LIANE HANSEN, host:
From NPR News, this is WEEKEND EDITION. I'm Liane Hansen. And these were some of the voices in the news this past week.
Mr. KERMIT RUFFINS (Jazz Musician, Mardi Gras, New Orleans): We're the type of people that are always looking for a reason to party and now we have the biggest reason ever. Every time you open up a restaurant, we're going to party. Every time they open up a church, we're going to party. Every time they open up a school, we're going to have a band play. Imagine all those kids marching in the Mardi Gras parade and all of them are being influenced by jazz players. And that will never, ever stop.
Mr. AMAR MAGGET (Najaf): (Through Translator) The Americans came for their own interests. If the Americans were to leave, everything would be fine. They're behind all the country's problems.
Mr. SAID FUWAD AL-GRABI (Najaf): (Through Translator) What are you talking about? If America leaves now, the Baathists will come back. True, we don't want the Americans, but they need to control security before they leave.
President GEORGE W. BUSH: America ought to look at India as a strategic partner in keeping the peace, a great democracy which is capable of having people from different religions live side by side in peace and harmony, and a wonderful opportunity to with whom to trade.
Mr. SAKHAF (New Delhi, India): Well, I think you know nothing could be more ironical than Bush visiting Gandhi because Gandhi was a spokesperson for non-violent politics of freedom, and Bush just believes in the opposite.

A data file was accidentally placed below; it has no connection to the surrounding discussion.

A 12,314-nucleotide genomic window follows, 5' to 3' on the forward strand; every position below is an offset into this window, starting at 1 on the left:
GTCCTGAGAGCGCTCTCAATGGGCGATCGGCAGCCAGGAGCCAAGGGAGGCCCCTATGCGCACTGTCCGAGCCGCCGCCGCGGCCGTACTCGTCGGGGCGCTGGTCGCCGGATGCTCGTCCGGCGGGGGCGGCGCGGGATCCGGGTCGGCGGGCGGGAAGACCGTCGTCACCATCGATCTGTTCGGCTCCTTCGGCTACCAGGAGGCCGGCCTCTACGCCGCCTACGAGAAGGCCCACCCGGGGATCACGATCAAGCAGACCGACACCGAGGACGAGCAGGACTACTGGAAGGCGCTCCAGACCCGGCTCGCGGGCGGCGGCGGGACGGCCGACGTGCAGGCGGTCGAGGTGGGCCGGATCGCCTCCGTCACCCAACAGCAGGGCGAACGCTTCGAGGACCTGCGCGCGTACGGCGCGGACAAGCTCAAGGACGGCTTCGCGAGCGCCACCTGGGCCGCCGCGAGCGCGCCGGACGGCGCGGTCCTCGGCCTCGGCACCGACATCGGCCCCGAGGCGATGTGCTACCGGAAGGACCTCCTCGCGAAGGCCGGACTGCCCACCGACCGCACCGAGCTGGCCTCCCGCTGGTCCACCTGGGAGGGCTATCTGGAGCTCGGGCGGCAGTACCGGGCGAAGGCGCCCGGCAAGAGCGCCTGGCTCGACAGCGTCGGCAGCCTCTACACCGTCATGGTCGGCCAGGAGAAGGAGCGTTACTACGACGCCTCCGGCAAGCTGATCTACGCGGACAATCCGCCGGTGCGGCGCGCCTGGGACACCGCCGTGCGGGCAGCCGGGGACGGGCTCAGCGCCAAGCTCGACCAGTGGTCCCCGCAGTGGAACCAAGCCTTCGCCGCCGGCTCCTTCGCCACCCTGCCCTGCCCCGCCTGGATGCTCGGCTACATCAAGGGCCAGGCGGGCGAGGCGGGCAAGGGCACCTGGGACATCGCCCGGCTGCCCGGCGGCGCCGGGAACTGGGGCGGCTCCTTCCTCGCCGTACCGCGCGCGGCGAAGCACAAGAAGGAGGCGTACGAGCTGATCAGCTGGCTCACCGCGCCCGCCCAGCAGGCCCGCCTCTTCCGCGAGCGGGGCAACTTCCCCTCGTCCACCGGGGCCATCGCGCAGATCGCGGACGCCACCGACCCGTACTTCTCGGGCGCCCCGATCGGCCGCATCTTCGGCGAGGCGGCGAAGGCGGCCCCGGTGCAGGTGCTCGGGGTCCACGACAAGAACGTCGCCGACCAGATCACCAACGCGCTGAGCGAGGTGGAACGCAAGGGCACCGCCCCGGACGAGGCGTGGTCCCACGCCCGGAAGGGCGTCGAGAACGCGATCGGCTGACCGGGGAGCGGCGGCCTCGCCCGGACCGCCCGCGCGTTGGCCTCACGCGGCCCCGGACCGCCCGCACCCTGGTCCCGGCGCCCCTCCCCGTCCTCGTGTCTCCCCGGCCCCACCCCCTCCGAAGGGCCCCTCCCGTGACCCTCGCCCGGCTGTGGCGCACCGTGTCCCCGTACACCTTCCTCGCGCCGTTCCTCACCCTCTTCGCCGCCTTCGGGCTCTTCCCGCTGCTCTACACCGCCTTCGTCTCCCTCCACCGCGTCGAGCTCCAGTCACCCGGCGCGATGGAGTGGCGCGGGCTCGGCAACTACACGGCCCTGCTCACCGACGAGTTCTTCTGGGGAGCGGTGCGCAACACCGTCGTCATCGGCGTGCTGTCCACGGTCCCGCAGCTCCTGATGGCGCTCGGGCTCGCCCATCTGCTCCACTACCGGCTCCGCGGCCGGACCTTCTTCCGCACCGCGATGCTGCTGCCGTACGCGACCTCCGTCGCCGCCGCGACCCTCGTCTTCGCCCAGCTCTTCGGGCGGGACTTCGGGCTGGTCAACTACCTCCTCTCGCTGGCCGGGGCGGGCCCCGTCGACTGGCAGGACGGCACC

Prime Minister MARMOHAN SINGH (India): I'm particularly pleased that we have reached an understanding on the implementation of our agreement on civil nuclear cooperation of July 18, 2005.
Representative EDWARD MAKEY (Democrat, Massachusetts): This agreement allows India to be an oxymoron. Half weapons state, half civilian nuclear weapons state, without ever having signed a nuclear non-proliferation agreement.
President GEORGE W. BUSH: On my trip to Islamabad, I will meet with President Musharraf to discuss Pakistan's vital cooperation in the war on terror and our efforts to foster economic and political development so we can reduce the appeal of radical Islam.
President PERVEZ MUSHARRAF (Pakistan): Fighting extremism and terrorism is a moral imperative dictated by our own deeply cherished values and our vision of building a moderate and a very progressive society in Pakistan.
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